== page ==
SAORI Philosophy

SAORI- Explore your Natural Creativity through Free Weaving

SAORI is unique and totally different from other traditional styles of hand weaving.  In traditional hand weaving, weavers highly value the regularity and cleanness of the woven cloth: if there is an irregular pattern or thread, it is considered a “mistake” or “flaw”.  In SAORI, on the other hand, we put more importance on free expression, because hand weaving is different from machine weaving.  In SAORI, we always try to follow the 4 slogans, because to free oneself from a conventional way of weaving is sometimes very challenging.

SAORI Slogans
1) Consider the differences between a machine and a human being.
2) Be bold and adventurous.
3) Let’s look out through eyes that shine.
4) Inspire one another, and everyone in the group.

Out of the 4 slogans, the most important one is the first one, “Consider the differences between a machines and a human being”.  In SAORI, we try not to imitate machine-made products, and we always try to do what only human beings can do.  No two weavers are alike, and it is very natural that every single cloth freely woven by people with different personalities is beautiful in a different way. The irregular selvage and accidental skip of thread add the unprogrammed beauty to the SAORI cloth; and we admire this irregularity as “the beauty with lack of intention” created by our natural creativity.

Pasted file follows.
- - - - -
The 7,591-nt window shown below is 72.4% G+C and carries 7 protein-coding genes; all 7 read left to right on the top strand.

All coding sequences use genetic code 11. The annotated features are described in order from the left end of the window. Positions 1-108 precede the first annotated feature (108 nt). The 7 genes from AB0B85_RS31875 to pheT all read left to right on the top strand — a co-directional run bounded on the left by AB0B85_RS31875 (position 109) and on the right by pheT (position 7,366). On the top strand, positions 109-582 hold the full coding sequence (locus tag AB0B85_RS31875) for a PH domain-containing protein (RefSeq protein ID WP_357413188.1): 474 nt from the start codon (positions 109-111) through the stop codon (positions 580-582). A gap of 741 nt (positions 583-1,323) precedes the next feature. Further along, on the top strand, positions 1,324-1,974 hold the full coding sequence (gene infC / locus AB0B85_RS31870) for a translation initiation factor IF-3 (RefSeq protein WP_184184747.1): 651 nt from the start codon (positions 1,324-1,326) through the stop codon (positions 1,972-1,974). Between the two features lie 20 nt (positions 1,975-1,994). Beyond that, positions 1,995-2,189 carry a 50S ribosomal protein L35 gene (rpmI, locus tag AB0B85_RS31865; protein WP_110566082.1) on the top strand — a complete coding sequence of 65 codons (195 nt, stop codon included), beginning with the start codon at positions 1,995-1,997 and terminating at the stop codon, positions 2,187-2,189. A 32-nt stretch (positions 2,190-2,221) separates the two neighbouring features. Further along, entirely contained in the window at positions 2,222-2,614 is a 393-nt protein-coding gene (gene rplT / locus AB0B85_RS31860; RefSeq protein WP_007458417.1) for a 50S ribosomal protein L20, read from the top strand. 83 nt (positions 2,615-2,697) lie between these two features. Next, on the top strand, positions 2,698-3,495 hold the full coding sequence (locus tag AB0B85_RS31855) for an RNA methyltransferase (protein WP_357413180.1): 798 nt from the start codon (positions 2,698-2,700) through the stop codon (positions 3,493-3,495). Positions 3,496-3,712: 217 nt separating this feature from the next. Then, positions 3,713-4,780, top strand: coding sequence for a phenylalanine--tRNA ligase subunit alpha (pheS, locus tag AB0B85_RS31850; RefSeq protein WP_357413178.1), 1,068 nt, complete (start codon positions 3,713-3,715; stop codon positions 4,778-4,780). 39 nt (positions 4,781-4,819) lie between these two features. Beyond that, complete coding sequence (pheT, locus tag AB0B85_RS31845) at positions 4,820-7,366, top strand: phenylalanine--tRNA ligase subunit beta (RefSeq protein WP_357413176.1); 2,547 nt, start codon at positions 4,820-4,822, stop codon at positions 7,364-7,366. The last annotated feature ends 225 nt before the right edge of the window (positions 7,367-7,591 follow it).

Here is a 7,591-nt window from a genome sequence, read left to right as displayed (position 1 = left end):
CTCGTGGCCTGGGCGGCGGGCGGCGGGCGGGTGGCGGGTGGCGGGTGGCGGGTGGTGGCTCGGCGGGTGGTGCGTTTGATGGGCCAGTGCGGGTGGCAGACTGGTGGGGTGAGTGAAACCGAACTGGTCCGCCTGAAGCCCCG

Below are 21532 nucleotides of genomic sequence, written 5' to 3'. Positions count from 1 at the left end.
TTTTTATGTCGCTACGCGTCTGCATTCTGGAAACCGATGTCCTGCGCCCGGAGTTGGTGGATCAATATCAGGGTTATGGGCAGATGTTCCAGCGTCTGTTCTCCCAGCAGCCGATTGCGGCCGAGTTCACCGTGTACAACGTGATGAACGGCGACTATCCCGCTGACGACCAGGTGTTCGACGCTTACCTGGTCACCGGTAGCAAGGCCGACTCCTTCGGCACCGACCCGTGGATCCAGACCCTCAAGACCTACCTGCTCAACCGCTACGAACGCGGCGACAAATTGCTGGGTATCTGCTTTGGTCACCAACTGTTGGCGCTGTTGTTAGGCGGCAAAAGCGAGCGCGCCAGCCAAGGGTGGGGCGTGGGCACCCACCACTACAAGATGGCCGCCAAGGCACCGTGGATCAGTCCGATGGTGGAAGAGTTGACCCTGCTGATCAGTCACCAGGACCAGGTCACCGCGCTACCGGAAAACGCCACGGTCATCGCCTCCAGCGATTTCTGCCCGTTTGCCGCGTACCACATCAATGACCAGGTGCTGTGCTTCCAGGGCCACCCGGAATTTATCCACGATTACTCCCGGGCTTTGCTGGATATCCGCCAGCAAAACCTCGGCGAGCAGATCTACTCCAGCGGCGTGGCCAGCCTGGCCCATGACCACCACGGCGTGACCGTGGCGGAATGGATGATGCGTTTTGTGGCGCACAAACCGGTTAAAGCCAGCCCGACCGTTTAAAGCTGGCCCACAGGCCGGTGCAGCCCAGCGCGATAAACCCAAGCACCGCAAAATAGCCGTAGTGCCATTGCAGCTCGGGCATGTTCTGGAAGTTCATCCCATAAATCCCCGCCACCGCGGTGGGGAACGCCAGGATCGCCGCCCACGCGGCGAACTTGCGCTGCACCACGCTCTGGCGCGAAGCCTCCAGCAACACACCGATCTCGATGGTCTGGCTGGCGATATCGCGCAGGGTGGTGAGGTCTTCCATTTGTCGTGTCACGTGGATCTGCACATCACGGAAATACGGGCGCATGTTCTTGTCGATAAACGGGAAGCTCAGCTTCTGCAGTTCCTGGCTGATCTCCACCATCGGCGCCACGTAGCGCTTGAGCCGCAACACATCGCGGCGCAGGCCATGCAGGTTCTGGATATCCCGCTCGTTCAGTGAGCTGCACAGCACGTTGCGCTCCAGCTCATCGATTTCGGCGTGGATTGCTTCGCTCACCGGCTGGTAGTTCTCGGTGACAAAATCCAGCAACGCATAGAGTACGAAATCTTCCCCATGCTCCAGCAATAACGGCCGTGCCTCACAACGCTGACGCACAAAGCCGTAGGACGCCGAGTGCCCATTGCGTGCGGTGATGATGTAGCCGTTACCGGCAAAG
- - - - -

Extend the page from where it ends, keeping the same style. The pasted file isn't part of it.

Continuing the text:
Japanese people have traditionally admired “the beauty with lack of intention” in the nature and adopted it into art forms such as gardening, ceramics and painting.  Japanese people admire the beauty of nature leaving everything as it is. We find the beauty in the wild flowers, grass or trees in Japanese-style garden which we build with as little artificial taste as possible. In ceramics, for example, Japanese artists often make a cup in an irregular shape leaving finger print and some designs accidentally marked while it is fired. In SAORI, we admire the beauty of the cloth in the same way.  We leave irregular patterns or colors accidentally woven by hands and highly value it as “the beauty with lack of intentions”. It is the traditional view point of Japanese people who admire the “beauty with lack of intention” in nature and art works, that has developed the unique philosophy of SAORI.